Recently, salt marshes are gaining more recognition as important natural resources for coastal protection, but a new study shows that their value has been evident for centuries.
Scientists led by the Royal Netherland Institute for Sea Research investigated the performance of salt marshes during two flooding disasters of the past. They found that these wetlands provide more critical coastline defense during major storms than what was previously realized.
Coastal wetlands like marshes can be engineered to help buffer the effects of climate change, but it has remained unclear whether they contribute a significant level of protection during real-world storms.
“Evidence from two notorious flood disasters that killed thousands of people after dike breaching: 1717 Christmas flood and 1953 North Sea flood, however, show that salt marshes have already displayed their role of ‘flood fighter’ for hundreds of years,” said study lead author Zhenchang Zhu.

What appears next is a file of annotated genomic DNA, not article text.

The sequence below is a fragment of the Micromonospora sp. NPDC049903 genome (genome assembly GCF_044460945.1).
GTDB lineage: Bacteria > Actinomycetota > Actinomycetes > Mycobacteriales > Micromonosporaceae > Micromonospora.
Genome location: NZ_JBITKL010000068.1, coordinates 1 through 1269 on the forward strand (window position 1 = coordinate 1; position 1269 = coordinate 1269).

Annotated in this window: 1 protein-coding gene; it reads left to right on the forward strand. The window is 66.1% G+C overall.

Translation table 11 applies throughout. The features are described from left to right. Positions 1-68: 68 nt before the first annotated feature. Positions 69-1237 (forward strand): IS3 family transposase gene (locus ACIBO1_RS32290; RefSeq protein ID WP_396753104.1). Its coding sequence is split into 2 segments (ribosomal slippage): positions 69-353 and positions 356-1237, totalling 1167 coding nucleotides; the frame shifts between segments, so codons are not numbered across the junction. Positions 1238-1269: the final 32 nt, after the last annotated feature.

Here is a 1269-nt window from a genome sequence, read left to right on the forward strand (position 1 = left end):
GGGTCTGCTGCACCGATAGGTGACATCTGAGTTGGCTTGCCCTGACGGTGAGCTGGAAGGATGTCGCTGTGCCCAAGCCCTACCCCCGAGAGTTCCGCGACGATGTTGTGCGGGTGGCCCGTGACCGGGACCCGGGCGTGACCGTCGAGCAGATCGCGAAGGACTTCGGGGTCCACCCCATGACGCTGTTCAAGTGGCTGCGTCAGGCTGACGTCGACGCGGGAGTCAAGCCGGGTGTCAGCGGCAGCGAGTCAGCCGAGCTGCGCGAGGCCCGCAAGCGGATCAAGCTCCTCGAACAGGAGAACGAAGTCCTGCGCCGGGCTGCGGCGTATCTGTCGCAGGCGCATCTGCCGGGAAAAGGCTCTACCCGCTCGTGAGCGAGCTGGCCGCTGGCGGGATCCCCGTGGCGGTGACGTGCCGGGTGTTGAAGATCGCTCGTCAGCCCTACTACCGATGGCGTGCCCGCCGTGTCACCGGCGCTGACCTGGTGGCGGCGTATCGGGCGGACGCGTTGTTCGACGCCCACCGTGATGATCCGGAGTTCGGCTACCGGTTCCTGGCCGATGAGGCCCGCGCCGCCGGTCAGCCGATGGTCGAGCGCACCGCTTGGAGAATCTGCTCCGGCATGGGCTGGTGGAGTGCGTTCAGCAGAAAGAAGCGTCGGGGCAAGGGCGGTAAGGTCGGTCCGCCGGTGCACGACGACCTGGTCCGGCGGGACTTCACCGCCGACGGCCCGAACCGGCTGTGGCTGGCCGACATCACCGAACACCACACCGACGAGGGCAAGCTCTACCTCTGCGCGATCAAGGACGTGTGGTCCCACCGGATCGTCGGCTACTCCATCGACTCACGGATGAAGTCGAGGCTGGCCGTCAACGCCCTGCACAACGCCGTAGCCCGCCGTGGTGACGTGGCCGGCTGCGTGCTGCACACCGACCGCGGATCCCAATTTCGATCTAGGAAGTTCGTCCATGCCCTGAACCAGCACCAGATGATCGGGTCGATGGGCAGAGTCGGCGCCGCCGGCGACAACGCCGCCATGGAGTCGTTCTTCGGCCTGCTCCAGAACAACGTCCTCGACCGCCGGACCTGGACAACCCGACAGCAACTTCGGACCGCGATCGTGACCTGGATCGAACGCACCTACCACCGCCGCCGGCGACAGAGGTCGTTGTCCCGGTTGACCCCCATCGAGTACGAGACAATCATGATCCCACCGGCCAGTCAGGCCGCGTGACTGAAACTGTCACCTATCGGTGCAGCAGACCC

The researchers found that salt marshes reduced the extent of dike breaches during the 1717 flood. In 1953, marshes served not only as “wave absorbers” to ease the strain on the dikes, but also as “flood fighters” that actually lowered the flood depth.
“Salt marshes not only reduced the number and total width of dike breaches during the 1717 Christmas flood, but also confined the breach depth during the 1953 North Sea flood. Especially the latter, previously unknown function of natural defenses, can greatly reduce flood damage by lowering inundation depth,” said Zhu.
“Flood defenses combining green and gray features are actually more beneficial than considered earlier. Beyond wave attenuation, salt marshes can lower flood impacts simply by limiting the size of dike breach, and continues to do so under sea level rise.”
The findings suggest that the protective value of salt marshes is not limited to wave-exposed locations. Even where they are not needed for wave reduction, salt marshes will be helpful for flood protection and sea-level rise mitigation.
“Overall this research enables novel designs of nature-based coastal defenses by smartly harnessing different natural flood defense functions,” said Zhu.
The study is published in the journal Nature Sustainability.